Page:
Venera 7's parachute failed shortly before landing very close to the surface. Due to the resultant antenna misalignment, the radio signal was very weak, but was detected with temperature telemetry for 23 more minutes before its batteries expired.

    Thus, it became, on 15 December , the first human-made probe to transmit data from the surface of Venus. Venera 8 , launched in , was equipped with an extended set of scientific instruments for studying the surface gamma-spectrometer etc.

    The cruise bus of Venera 7 and 8 was similar to that of earlier ones, with the design ascending to the Zond 3 mission.

    The lander transmitted data during the descent and landed in sunlight. It measured the light level but had no camera.

    It transmitted data for almost an hour. Following the failed Kosmos , the Venera 9 and 10 probes and Venera 11 and 12 probes were of a different design.

    They weighed approximately five tons and were launched by the powerful Proton booster. They included a transfer and relay bus that had engines to brake into Venus orbit Venera 9 and 10 , 15 and 16 and to serve as receiver and relay for the entry probe's transmissions.

    The entry probe was attached to the top of the bus in a spherical heat shield. The probes were optimized for surface operations with an unusual looking design that included a spherical compartment to protect the electronics from atmospheric pressure and heat for as long as possible.

    Beneath this was a shock absorbing "crush ring" for landing. Above the pressure sphere was a cylindrical antenna structure and a wide dish shaped structure that resembled an antenna but was actually an aerobrake.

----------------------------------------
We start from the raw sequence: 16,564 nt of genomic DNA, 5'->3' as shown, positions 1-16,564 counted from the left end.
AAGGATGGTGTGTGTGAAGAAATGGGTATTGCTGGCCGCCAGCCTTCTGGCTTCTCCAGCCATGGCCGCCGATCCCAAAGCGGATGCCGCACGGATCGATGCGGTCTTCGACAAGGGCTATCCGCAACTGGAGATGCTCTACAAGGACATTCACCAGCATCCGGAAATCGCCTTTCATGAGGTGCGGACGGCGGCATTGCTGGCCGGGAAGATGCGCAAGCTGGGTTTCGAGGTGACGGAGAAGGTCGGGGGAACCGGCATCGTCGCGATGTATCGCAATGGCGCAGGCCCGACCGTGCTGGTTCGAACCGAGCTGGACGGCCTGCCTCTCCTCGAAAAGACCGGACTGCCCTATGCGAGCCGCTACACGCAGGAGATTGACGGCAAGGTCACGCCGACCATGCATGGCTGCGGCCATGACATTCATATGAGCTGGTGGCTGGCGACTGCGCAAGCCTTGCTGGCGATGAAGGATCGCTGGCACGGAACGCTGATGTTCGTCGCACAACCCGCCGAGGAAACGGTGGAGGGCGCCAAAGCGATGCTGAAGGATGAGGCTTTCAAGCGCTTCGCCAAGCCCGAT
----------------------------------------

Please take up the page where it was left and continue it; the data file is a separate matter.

They were designed to operate on the surface for a minimum of 30 minutes. Instruments varied on different missions, but included cameras and atmospheric and soil analysis equipment.

    All four landers had problems with some or all of their camera lens caps not releasing. The Venera 9 lander operated for at least 53 minutes and took pictures with one of two cameras; the other lens cap did not release.

    The Venera 10 lander operated for at least 65 minutes and took pictures with one of two cameras; the other lens cap did not release. The Venera 11 lander operated for at least 95 minutes but neither cameras' lens caps released.

    The Venera 12 lander operated for at least minutes but neither cameras' lens caps released. The design was similar to the earlier Venera 9—12 landers.

    They carried instruments to take scientific measurements of the ground and atmosphere once landed, including cameras, a microphone, a drill and surface sampler, and a seismometer.

    They also had instruments to record electric discharges during its descent phase through the Venusian atmosphere.

    The Venera 13 lander survived for minutes, and the Venera 14 lander for 57 minutes, where the planned design life was only 32 minutes.

    The Venera 14 craft had the misfortune of ejecting the camera lens cap directly under the surface compressibility tester arm, and returned information for the compressibility of the lens cap rather than the surface.

    The descent vehicles transmitted data to the buses, which acted as data relays as they flew by Venus. The Venera 15 and 16 spacecraft were orbiter missions; similar to previous probes, but the entry probes were replaced with surface imaging radar equipment.

    Radar imaging was necessary to penetrate the dense cloud of Venus. Venera-D is a proposed mission to Venus that would include a highly capable orbiter and a lander.